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A Gay Christian Minister Comes Out Ray Vincent, Associate Chaplain The attitude of Christian churches towards homosexuality has generally been negative, and in many places still is. Forty years ago it took great courage on the part of a few … Continue reading →
There are only a few days left to respond to the Welsh Government’s consultation on its proposals for the reform of local government in Wales. Whilst the the title of the White paper focuses on local government, ‘Reforming Local Government: Resilient and Renewed’, it is actually much more about public services in Wales and how the Welsh Government wants services to operate in the future. Against a background of how many local authorities should exist in Wales with the obsession on their number, the white paper sets out some ideas around the renewal of local democracy, regional and collaborative working and joined up service delivery.
The proposals set out in the white paper reinforce the role of elected members, or councillors in local democracy. The proposal is for these members to sit on Regional Partnership boards in much the same was as councillors currently sit on the governing boards of the fire and rescue services in Wales. There are huge expectations from the regional partnership boards in the joint delivery of health and social care services.
Joined up delivery and collaborative working are set out as the new ‘normal’ in which councils and other public bodies sit together in regional Public Service boards to deliver more focused outcomes for citizens within their areas. The existing 22 local authorities in Wales are a key part of the new agenda and their involvement in the regional footprints in health and social care, transport, education and other service areas is central.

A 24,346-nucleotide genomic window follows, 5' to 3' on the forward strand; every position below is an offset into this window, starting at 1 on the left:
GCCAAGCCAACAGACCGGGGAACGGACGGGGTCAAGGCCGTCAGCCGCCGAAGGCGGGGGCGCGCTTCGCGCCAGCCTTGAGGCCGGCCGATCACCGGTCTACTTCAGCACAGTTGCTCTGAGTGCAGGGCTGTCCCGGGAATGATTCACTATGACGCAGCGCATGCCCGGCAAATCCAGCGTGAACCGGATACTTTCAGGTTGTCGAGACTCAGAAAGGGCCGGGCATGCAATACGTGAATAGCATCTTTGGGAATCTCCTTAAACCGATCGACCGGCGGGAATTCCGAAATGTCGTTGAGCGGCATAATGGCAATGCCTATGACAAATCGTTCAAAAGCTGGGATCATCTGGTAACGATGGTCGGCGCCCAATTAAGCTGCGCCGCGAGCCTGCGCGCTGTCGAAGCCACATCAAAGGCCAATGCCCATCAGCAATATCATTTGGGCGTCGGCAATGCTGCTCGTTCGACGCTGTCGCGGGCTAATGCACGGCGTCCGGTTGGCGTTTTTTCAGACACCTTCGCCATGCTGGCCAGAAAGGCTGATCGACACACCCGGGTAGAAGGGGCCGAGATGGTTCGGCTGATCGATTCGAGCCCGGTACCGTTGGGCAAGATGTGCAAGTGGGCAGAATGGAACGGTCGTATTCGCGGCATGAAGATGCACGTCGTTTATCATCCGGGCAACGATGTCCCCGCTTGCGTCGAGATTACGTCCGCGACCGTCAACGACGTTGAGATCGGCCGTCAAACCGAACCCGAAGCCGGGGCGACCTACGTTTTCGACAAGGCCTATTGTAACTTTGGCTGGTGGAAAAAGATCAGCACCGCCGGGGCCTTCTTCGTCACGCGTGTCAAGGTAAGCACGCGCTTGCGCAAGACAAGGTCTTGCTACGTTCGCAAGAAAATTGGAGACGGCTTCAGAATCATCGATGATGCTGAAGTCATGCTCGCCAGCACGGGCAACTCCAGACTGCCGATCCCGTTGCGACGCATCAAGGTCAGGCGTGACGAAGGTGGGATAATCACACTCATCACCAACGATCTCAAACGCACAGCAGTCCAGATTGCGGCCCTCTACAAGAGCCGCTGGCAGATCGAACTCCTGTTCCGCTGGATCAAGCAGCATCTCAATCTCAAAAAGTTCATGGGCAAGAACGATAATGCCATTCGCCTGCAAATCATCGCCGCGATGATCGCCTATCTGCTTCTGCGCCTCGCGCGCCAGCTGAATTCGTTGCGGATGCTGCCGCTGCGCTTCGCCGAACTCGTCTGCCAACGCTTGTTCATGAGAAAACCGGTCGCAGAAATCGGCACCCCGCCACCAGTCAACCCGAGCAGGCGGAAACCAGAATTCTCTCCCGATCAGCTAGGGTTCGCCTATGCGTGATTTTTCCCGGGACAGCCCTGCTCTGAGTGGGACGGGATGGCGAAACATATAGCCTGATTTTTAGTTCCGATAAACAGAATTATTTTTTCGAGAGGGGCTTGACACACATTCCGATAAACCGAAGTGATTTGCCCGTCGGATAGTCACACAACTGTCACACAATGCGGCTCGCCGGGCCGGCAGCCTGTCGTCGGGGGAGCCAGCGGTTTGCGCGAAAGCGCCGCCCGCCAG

In addition to participating in the regional agenda, local authorities can continue to operate separately as 22 authorities or they can decide to merge or come together for the delivery of certain functions.
The White Paper also focuses on the importance of community councils in Wales in particular communities.
Its enhancement therefore of the involvement of councillors in regional decision making and the endorsement of community councils could potentially reinvigorate democracy.
However, expanding the role of councillors in the governance of a range of services needs to take on board a number of important issues to ensure effective public services. These include the need for councillors to represent the communities they come from in terms of diversity, gender and background, to be trained in the key areas of challenge and scrutiny and for them to fully understand their role, particularly focused on the improvement of outcomes.
This won’t be without its challenges. One of these will be where local councillors make decisions in regional forums which may impact negatively on their local areas. Another challenge will be the workload involved and the need to attract the very best individuals who are ‘up to the job’. Perhaps the days of the ‘part time’ councillor are over due to the increasing demands on them.